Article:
Suppose I had a very strange experience with some of my neighbors on two successive evenings. The first night a group of my neighbors showed up at my door with a bucket of tar and a bag of feathers, and they wanted me to join them as they headed down the block to find Murphy and give him the treatment. As I asked them about this curious task that they had undertaken, it became apparent that they had all managed to make common cause even though their reasons for doing this were about as varied as it gets. One was there because Murphy played his stereo too loud, another because Murphy was a competitor at work who got a choice promotion instead of him, another because Murphy supported the war in Iraq, and so on. And, as it turns out, I had my own issues with Murphy that I would rather not go into, and so I started to rub my chin thoughtfully. There are two problems here. The first is the question of the justice of the action itself. Does Murphy have it coming to him? The second has to do with the justice of the coalition. Even if the action itself were just, what would it mean if ninety percent of those executing that action were not motivated by that just aspect of the situation at all? If they had never heard of it, and wouldn’t agree with it if they had?
Now the next evening, another group of neighbors showed up at my door with no tar, no feathers, no nothing. And their visit concerned Smith, a block away in the other direction. When I asked what their plan was, it turned out that everybody in this second mob wanted to leave Smith entirely alone. But their reasons for this were as varied as the reasons given the previous night. One said that it was Monday night, and a guy should always be allowed to enjoy the game. “Nothing better than football,” he said. Another man said that Smith should be left in peace because the universe was green jello and the higher they fly the much. A third man was an avid reader of Ayn Rand, and said that it was our responsibility to the Goddess of Free Will to leave him alone. Yet another said that he didn’t care about Smith so much, but that if he didn’t get his lawn mowed that evening, his wife would kill him. And I wanted to leave Smith alone because I had never heard of him. Now if I agreed, and said, “Thanks for coming by!” and started to close the door, do I have the same “coalition problem” that I had the evening before? No, not even close.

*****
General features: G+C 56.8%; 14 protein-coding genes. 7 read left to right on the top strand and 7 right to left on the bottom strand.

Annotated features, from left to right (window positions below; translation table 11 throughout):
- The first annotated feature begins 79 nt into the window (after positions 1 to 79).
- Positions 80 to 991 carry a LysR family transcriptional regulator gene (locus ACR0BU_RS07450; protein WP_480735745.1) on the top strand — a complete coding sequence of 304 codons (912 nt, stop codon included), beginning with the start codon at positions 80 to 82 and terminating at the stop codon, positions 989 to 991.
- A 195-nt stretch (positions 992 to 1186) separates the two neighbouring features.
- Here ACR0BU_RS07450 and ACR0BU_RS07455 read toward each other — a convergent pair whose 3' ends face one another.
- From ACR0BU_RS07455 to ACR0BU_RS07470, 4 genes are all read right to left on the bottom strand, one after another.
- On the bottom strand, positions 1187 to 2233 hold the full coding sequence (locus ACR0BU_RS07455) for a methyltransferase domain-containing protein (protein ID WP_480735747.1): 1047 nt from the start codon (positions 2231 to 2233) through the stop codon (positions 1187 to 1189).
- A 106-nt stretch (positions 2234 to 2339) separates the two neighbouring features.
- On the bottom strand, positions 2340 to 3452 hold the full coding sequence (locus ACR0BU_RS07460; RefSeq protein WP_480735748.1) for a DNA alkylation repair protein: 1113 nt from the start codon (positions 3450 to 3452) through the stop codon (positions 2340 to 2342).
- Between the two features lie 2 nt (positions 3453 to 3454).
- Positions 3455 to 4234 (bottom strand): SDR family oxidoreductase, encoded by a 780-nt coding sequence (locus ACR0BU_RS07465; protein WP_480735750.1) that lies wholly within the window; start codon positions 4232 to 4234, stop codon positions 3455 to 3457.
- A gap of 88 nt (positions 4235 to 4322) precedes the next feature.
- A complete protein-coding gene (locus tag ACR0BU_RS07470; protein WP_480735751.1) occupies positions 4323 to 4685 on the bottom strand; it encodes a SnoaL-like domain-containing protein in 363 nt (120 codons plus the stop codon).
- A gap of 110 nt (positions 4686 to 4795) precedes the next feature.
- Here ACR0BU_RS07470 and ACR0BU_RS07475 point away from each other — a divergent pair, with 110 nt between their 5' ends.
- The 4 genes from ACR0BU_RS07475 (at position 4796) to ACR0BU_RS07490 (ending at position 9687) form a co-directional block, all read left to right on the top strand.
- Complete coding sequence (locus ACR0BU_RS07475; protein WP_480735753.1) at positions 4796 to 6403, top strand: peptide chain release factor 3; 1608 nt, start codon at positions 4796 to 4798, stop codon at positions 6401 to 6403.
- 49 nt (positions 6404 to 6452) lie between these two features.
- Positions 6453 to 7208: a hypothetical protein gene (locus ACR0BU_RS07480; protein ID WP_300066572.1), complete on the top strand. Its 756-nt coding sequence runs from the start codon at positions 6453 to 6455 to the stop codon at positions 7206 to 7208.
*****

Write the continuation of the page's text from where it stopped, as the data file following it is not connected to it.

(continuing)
If we are going to interfere with Murphy in a concerted action, we have to justify it. And if Christians participate with others who are not Christians, they have to justify that. But if we are going to leave Smith right where we found him, even if we are leaving him alone at the very same moment that a number of unbelievers are also leaving him alone, we don’t have to justify anything. And I certainly don’t have to justify “the coalition,” not even if a social critic calls it “capitalism.” Ism my foot. I am just leaving him alone.
Now this is why those Christians who want to make common cause with various leftists have a real problem. Liberals want to tax Murphy into the middle of next week. Conservatives and libertarians (for all kinds of reasons, some of them ludicrous) want to leave Smith alone. And this is why consistent Christians have much less internal consternation when they lean in conservative directions.
A laissez-faire grin directed at Smith does not have to be explained the same way that beating Murphy with a stick needs to be explained. Coercion always needs to be explained. Minding your own business does not need to be.
Now, lest anyone retreat immediately to foreign policy (where conservatives tend to be less generous, and love to talk about Somali pirates right away), I need to say that I hold to this principle on both domestic and foreign fronts. Coercion always has the burden of proof. In some cases, that burden can even be met.